WASHINGTON – Telecommunications giant Qwest refused to provide the government with access to telephone records of its 15 million customers after deciding the request violated privacy law, a lawyer for a former company executive said Friday. For a second day, the former National Security Agency director defended the spy agency’s activities.
In a written statement, the attorney for former Qwest CEO Joseph Nacchio said the government approached the company in the fall of 2001 seeking access to the phone records of Qwest customers, with neither a warrant nor approval from a special court established to handle surveillance matters.
“Mr. Nacchio concluded that these requests violated the privacy requirements of the Telecommunications Act,” attorney Herbert J. Stern said from his Newark, N.J., office.
The Bush administration is facing new questions about civil liberties after the disclosure that the NSA collected information on millions of Americans’ everyday telephone calls.
On Friday, CIA director nominee Michael Hayden defended as lawful the secret surveillance programs he oversaw as NSA head from 1999 to 2005, but he declined to comment on the phone-calls database or specific operations.
“It’s been briefed to the appropriate members of Congress,” Hayden told reporters outside a Senate office. “The only purpose of the agency’s activities is to preserve the security and the liberty of the American people. And I think we’ve done that.”
Nacchio told Qwest officials to refuse the NSA requests, which kept coming until Nacchio left the company in June 2002, his lawyer said.
In contrast, AT&T Corp., Verizon Communications Inc. and BellSouth Corp. complied with the request to turn over phone records shortly after Sept. 11, 2001, USA Today first reported on Thursday.
Qwest, the No. 4 U.S. local phone company, serves customers in 14 Western states. Based in Denver, Qwest Communications International Inc. has come under fire over criminal and ethical allegations. Nacchio himself is under federal indictment on insider-trading charges.
In a statement, Verizon said press coverage has contained errors about how the company handles customer information. “Verizon will provide customer information to a government agency only where authorized by law for appropriately defined and focused purposes,” the company said.
Two New Jersey public interest lawyers sued Verizon on Friday for $5 billion, claiming the phone carrier violated privacy laws by turning over customers’ records. The lawsuit asks the court to stop Verizon from supplying the information without a warrant or the subscriber’s consent.
Lawmakers have been pressing the Bush administration for information about the NSA’s database of telephone records in advance of hearings reviewing Hayden’s nomination to be CIA director, scheduled for next Thursday.
The White House on Friday reiterated its support for Hayden and the NSA’s operations.
“We’re 100 percent behind Michael Hayden,” said press secretary Tony Snow. “There’s no question about that, and confident that he is going to comport himself well and answer all the questions and concerns that members of the United States Senate may have in the process of confirmation.”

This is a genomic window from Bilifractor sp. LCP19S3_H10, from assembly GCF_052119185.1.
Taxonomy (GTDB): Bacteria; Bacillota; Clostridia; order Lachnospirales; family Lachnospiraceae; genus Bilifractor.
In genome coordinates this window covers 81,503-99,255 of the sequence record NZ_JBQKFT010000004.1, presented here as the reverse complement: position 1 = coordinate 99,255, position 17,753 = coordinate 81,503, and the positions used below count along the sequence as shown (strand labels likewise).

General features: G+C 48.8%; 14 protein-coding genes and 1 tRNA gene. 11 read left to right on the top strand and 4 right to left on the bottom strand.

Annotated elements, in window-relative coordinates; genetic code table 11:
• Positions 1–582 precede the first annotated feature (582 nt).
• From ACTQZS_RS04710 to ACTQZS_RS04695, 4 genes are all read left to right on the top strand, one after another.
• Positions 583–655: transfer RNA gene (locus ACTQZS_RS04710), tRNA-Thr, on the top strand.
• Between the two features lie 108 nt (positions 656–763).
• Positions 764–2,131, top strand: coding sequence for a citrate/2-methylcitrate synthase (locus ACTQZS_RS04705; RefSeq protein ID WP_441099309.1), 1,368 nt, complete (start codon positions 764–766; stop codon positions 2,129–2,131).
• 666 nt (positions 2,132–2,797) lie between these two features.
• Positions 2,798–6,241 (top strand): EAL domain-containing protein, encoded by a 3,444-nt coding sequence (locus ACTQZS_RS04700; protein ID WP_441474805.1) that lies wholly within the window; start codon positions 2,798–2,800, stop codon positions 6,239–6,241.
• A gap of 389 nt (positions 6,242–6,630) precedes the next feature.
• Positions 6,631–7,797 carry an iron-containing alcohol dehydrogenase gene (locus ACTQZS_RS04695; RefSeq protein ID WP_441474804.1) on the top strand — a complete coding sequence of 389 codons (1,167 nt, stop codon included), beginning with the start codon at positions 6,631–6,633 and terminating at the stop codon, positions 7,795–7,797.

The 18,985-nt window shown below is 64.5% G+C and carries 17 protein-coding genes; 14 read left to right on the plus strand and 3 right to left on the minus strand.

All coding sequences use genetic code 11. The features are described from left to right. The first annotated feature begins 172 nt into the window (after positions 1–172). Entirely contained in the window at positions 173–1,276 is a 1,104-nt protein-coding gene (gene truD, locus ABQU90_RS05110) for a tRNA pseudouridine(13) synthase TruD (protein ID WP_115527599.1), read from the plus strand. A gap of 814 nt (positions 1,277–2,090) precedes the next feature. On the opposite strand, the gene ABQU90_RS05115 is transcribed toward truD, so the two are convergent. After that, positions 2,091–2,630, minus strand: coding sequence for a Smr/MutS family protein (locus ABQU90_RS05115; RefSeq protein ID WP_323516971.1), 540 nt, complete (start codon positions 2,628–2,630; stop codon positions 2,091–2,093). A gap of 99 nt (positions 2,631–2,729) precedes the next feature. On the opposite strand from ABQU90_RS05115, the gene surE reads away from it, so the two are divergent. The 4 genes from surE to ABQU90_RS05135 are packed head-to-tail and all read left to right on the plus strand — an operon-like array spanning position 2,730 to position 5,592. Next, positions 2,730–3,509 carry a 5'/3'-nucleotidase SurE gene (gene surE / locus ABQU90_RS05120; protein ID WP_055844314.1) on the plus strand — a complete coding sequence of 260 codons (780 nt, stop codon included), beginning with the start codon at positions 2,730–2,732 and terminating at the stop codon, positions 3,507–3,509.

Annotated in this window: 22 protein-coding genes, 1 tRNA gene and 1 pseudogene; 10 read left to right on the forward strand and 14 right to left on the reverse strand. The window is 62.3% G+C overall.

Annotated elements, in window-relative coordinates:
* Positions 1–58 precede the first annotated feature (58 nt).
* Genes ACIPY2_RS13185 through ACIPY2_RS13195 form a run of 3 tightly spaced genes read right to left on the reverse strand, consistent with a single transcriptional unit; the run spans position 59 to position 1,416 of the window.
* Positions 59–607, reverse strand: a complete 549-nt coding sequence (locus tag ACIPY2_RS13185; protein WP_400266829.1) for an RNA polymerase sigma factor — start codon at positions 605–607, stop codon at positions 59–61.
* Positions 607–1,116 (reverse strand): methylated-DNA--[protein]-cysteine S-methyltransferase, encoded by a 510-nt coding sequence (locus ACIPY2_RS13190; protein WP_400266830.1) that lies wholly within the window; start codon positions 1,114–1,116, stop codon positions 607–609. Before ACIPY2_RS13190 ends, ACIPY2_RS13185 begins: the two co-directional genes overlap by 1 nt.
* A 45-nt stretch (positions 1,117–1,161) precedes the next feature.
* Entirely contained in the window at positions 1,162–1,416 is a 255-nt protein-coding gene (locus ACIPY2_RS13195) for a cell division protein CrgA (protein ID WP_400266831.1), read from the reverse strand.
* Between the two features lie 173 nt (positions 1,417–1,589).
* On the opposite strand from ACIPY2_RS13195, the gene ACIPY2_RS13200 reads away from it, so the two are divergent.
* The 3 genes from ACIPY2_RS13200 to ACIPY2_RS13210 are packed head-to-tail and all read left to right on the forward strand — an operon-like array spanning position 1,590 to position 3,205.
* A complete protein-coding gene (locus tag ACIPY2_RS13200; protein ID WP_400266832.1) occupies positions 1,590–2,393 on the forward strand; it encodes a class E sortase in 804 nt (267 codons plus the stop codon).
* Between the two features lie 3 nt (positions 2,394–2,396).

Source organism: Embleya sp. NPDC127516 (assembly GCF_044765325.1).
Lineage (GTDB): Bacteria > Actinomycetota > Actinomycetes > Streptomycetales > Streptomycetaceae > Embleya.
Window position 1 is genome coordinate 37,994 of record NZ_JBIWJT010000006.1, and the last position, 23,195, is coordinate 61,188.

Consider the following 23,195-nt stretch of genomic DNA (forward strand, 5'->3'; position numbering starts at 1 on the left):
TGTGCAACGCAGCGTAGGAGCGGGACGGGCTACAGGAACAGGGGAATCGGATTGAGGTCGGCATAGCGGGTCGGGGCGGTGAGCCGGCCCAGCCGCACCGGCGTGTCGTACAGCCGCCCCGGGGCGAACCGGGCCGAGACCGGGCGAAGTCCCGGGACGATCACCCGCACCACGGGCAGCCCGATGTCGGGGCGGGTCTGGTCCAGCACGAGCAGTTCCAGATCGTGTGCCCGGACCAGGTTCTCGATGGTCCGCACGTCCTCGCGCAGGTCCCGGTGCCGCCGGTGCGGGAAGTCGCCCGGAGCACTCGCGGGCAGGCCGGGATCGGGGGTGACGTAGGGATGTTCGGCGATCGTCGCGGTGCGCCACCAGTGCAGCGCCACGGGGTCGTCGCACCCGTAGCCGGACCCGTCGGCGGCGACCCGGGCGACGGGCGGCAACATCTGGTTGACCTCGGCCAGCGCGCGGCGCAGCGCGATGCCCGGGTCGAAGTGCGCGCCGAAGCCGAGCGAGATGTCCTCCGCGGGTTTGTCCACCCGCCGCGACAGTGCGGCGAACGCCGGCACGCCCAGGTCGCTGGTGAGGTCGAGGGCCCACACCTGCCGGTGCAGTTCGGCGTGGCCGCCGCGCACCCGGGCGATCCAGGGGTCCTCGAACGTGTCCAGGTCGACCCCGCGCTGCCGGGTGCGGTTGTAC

Snow added that questions on classified material may have to be handled in closed sessions with select senators who are cleared for access to that information.
Some senators were trying to separate the issue of Hayden’s confirmation from questions about White House decisions and the surveillance programs.
Senate Minority Leader Harry Reid, D-Nev., said he didn’t yet know if collection of the phone records was illegal.
Yet Reid said he has no “specific problems” with Hayden going into the hearing process and said the Air Force general “has always proven to be a person of intellect and a person of independence.”
Republicans, including Senate Armed Services Committee Chairman John Warner of Virginia, have said Hayden was relying on the advice of top government lawyers when the operations were initiated.
But Sen. Ron Wyden, D-Ore., an Intelligence Committee member, said he now questions Hayden’s credibility, adding, “The American people have got to know that when the person who heads the CIA makes a statement that they are getting the full picture.”
The NSA was using the data to analyze calling patterns to detect and track suspected terrorist activity, according to information the White House gave to Sen. Wayne Allard, R-Colo. “Telephone customers’ names, addresses and other personal information have not been handed over to NSA as part of this program,” Allard said.
Sen. Kit Bond, R-Mo., said on PBS’ “NewsHour With Jim Lehrer” that “the president’s program uses information collected from phone companies” – the telephone number called and the caller’s number. Bond is a member of the select panel allowed access to all information on another controversial Bush program, the warrantless surveillance operations.
After meeting with Hayden on Friday, Sen. Chuck Hagel, R-Neb., said he had “absolute confidence” in the general and that his Senate confirmation hearings should provide the facts on the monitoring programs.
“He’s going to have to explain what his role was. To start with, did he put that program forward, whose idea was it, why was it started?” Hagel said.
Sen. Susan Collins, R-Maine, praised Hayden as an excellent nominee. But the chairwoman of the Homeland Security and Governmental Affairs Committee said it was disconcerting “to have information come out by drips and drabs, rather than the administration making the case for programs I personally believe are needed for our national security.”